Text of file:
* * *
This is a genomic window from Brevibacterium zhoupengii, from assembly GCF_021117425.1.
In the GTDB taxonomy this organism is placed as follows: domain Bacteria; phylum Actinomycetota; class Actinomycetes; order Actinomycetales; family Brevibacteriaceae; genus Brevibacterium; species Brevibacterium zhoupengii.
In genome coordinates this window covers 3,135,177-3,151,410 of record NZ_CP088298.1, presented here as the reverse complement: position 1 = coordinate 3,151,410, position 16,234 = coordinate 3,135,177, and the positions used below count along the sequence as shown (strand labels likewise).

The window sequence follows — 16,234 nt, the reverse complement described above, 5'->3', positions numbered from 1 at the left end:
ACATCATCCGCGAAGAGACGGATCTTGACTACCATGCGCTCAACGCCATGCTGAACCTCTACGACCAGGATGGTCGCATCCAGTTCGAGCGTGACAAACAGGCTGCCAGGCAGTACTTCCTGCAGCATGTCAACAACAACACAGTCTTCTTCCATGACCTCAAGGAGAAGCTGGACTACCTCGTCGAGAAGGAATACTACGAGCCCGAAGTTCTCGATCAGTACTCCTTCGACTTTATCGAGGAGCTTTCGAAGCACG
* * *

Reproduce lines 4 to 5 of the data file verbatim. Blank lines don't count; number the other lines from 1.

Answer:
The window sequence follows — 16,234 nt, the reverse complement described above, 5'->3', positions numbered from 1 at the left end:
ACATCATCCGCGAAGAGACGGATCTTGACTACCATGCGCTCAACGCCATGCTGAACCTCTACGACCAGGATGGTCGCATCCAGTTCGAGCGTGACAAACAGGCTGCCAGGCAGTACTTCCTGCAGCATGTCAACAACAACACAGTCTTCTTCCATGACCTCAAGGAGAAGCTGGACTACCTCGTCGAGAAGGAATACTACGAGCCCGAAGTTCTCGATCAGTACTCCTTCGACTTTATCGAGGAGCTTTCGAAGCACG